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The allergy adjuvant effect of particles – genetic factors influence antibody and cytokine responses

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Author(s): Nygaard Unni | Aase Audun | Løvik Martinus

Journal: BMC Immunology
ISSN 1471-2172

Volume: 6;
Issue: 1;
Start page: 11;
Date: 2005;
Original page

ABSTRACT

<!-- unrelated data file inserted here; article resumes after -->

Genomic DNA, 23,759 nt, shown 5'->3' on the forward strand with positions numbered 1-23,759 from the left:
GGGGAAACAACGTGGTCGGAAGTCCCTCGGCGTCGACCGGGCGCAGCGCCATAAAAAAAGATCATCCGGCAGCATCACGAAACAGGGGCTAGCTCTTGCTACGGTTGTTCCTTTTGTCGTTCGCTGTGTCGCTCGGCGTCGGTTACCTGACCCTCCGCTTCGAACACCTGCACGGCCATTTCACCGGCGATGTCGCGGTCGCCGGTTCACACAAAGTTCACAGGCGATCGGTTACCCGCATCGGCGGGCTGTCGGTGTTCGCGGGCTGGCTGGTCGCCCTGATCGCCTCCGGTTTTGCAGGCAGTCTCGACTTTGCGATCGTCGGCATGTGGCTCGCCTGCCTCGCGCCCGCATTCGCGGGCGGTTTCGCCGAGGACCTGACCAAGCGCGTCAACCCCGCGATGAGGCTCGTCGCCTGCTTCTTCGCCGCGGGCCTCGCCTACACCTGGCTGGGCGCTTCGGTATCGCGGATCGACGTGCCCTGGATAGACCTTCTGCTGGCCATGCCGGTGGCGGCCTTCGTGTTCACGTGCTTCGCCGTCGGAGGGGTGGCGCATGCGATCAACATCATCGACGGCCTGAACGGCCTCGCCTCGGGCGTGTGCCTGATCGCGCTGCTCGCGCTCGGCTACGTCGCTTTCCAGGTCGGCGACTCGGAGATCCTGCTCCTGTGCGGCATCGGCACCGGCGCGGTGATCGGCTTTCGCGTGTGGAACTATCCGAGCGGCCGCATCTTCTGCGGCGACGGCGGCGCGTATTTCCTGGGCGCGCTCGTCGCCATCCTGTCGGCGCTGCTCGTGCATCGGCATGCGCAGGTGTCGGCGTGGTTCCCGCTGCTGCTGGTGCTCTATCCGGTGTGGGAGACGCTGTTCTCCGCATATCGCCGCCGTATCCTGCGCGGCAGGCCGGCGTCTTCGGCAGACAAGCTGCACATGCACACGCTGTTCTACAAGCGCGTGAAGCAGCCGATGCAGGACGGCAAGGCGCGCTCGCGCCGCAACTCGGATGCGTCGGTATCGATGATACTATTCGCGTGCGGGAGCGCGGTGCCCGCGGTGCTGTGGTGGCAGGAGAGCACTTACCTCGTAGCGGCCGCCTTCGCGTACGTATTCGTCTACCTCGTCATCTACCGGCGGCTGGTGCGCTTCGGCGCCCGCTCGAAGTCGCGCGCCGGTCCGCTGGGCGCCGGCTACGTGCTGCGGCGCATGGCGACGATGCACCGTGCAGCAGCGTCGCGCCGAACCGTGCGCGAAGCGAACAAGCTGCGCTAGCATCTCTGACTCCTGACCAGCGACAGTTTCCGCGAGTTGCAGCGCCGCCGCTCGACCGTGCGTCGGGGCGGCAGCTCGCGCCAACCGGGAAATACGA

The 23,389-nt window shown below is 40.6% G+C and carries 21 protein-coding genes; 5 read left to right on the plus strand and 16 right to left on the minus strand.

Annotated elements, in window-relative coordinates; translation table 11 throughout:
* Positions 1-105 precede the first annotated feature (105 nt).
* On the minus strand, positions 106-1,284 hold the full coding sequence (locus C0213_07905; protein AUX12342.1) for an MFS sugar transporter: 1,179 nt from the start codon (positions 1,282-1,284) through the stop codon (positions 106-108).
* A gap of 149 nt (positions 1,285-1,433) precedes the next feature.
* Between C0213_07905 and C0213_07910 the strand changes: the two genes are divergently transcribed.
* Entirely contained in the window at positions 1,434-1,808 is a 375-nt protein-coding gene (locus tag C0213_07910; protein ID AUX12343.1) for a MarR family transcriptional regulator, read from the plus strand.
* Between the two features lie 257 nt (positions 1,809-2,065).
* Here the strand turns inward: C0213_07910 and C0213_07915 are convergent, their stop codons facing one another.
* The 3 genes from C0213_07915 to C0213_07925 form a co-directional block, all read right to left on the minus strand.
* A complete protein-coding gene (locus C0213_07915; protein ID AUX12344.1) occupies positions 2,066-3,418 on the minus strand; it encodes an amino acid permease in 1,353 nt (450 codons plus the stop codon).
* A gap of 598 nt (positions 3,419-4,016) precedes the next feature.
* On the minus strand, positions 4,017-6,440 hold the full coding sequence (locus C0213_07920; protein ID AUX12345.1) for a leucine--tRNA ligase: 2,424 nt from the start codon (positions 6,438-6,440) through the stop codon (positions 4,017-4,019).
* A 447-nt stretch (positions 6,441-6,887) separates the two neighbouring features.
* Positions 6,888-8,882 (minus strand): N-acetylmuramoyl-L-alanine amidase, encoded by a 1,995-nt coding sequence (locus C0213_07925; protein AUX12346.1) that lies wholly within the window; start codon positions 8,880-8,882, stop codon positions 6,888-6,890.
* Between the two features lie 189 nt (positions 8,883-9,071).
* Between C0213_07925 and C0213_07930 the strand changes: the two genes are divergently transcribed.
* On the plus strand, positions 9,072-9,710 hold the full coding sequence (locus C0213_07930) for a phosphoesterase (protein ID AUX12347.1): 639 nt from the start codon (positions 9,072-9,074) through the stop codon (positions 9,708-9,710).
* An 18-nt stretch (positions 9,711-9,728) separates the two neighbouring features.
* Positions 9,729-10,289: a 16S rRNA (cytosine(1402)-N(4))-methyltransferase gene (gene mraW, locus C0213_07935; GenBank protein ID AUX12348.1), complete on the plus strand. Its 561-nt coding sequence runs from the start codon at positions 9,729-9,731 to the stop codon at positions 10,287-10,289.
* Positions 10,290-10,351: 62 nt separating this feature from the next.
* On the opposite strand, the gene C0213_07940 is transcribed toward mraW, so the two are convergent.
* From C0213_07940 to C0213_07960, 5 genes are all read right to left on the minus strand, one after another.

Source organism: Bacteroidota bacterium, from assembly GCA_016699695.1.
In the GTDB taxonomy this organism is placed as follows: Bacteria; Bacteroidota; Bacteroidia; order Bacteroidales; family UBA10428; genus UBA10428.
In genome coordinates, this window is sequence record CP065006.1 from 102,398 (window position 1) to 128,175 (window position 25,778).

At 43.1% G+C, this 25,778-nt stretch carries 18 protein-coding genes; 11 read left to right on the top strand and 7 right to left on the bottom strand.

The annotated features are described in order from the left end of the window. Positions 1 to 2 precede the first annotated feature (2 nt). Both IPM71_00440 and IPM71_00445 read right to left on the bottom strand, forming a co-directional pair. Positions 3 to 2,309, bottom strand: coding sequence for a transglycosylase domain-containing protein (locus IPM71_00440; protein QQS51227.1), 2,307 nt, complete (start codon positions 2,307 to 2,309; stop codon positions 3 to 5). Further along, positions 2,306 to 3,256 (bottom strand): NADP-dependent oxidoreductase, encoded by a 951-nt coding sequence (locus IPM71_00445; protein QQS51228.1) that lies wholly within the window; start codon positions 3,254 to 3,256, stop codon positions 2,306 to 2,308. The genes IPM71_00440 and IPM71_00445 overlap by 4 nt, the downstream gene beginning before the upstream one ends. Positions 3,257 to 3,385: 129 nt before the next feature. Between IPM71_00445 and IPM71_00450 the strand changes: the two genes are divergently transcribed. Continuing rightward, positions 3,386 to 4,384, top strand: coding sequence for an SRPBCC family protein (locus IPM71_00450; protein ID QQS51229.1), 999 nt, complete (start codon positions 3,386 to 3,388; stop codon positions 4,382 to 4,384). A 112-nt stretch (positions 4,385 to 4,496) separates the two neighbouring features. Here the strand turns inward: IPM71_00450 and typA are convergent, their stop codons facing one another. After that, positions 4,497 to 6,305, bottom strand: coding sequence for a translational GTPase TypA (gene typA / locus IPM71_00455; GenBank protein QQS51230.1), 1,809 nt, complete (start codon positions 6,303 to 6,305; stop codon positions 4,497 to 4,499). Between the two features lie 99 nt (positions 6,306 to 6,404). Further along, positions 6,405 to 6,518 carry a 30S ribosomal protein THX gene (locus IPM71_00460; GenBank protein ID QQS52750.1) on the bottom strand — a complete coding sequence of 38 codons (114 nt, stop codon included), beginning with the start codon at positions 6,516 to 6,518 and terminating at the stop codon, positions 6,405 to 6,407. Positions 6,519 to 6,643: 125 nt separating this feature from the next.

Abstract Background There is increasing epidemiological and experimental evidence for an aggravating effect of particulate air pollution on asthma and allergic symptoms and, to a lesser extent, on allergic sensitization. Genetic factors appear to influence not only the magnitude, but also the quality of the adjuvant effect of particles with respect to allergen-specific IgE (Th2-associated) and IgG2a (Th1-associated) responses. In the present study, we aimed to investigate how the genetic background influences the responses to the allergen and particles alone and in combination. We examined how polystyrene particles (PSP) affected the IgE and IgG2a responses against the model allergen ovalbumin (OVA), after subcutaneous injection into the footpad of BALB/cA, BALB/cJ, NIH and C3H/HeN mice, Further, ex vivo IL-4, IFN-γ and IL-10 cytokine secretion by Con A-stimulated cells from the draining popliteal lymph node (PLN) five days after injection of OVA and PSP separately or in combination was determined. Results PSP injected with OVA increased the levels of OVA-specific IgE antibodies in all strains examined. In contrast, the IgG2a levels were significantly increased only in NIH and C3H/HeN mice. PSP in the presence of OVA increased cell numbers and IL-4, IL-10 and IFN-γ levels in BALB/cA, NIH and C3H/HeN mice, with the exception of IFN-γ in NIH mice. However, each mouse strain had their unique pattern of response to OVA+PSP, OVA and PSP, and also their unique background cytokine response (i.e. the cytokine response in cells from mice injected with buffer only). Conclusion Genetic factors (i.e. the strain of mice) influenced the susceptibility to the adjuvant effect of PSP on both secondary antibody responses and primary cellular responses in the lymph node, as well as the cellular responses to both OVA and PSP given separately. Interestingly, PSP alone induced cytokine responses in the lymph node in some of the mouse strains. Furthermore, we found that the ex vivo cytokine patterns did not predict the in vivo Th2- and Th1-associated antibody response patterns in the different mouse strains. The results indicate that insoluble particles act by increasing the inherent response to the allergen, and that the genetic background may determine whether an additional Th1-associated component is added to the response.
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